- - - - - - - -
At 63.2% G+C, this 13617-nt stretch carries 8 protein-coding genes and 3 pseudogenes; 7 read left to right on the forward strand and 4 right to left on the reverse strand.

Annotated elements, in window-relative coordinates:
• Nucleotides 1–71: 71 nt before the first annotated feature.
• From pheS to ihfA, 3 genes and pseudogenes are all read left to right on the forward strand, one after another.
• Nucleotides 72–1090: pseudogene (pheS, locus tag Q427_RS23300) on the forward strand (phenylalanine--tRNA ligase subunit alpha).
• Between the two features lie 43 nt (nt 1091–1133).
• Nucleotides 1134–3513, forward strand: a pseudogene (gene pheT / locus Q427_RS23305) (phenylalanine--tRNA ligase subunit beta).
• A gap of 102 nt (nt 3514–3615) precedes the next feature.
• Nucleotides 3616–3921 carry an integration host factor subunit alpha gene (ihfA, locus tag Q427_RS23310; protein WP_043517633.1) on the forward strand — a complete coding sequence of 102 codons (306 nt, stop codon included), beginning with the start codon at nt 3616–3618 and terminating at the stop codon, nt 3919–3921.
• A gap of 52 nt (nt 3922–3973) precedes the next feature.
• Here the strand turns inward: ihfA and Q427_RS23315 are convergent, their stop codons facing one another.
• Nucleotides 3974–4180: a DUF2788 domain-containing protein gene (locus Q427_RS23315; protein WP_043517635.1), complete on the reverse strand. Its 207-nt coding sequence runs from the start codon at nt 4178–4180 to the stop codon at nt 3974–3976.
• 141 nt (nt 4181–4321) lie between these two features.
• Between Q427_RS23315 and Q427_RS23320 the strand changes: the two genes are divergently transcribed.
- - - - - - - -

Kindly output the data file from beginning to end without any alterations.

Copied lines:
At 63.2% G+C, this 13617-nt stretch carries 8 protein-coding genes and 3 pseudogenes; 7 read left to right on the forward strand and 4 right to left on the reverse strand.

Annotated elements, in window-relative coordinates:
• Nucleotides 1–71: 71 nt before the first annotated feature.
• From pheS to ihfA, 3 genes and pseudogenes are all read left to right on the forward strand, one after another.
• Nucleotides 72–1090: pseudogene (pheS, locus tag Q427_RS23300) on the forward strand (phenylalanine--tRNA ligase subunit alpha).
• Between the two features lie 43 nt (nt 1091–1133).
• Nucleotides 1134–3513, forward strand: a pseudogene (gene pheT / locus Q427_RS23305) (phenylalanine--tRNA ligase subunit beta).
• A gap of 102 nt (nt 3514–3615) precedes the next feature.
• Nucleotides 3616–3921 carry an integration host factor subunit alpha gene (ihfA, locus tag Q427_RS23310; protein WP_043517633.1) on the forward strand — a complete coding sequence of 102 codons (306 nt, stop codon included), beginning with the start codon at nt 3616–3618 and terminating at the stop codon, nt 3919–3921.
• A gap of 52 nt (nt 3922–3973) precedes the next feature.
• Here the strand turns inward: ihfA and Q427_RS23315 are convergent, their stop codons facing one another.
• Nucleotides 3974–4180: a DUF2788 domain-containing protein gene (locus Q427_RS23315; protein WP_043517635.1), complete on the reverse strand. Its 207-nt coding sequence runs from the start codon at nt 4178–4180 to the stop codon at nt 3974–3976.
• 141 nt (nt 4181–4321) lie between these two features.
• Between Q427_RS23315 and Q427_RS23320 the strand changes: the two genes are divergently transcribed.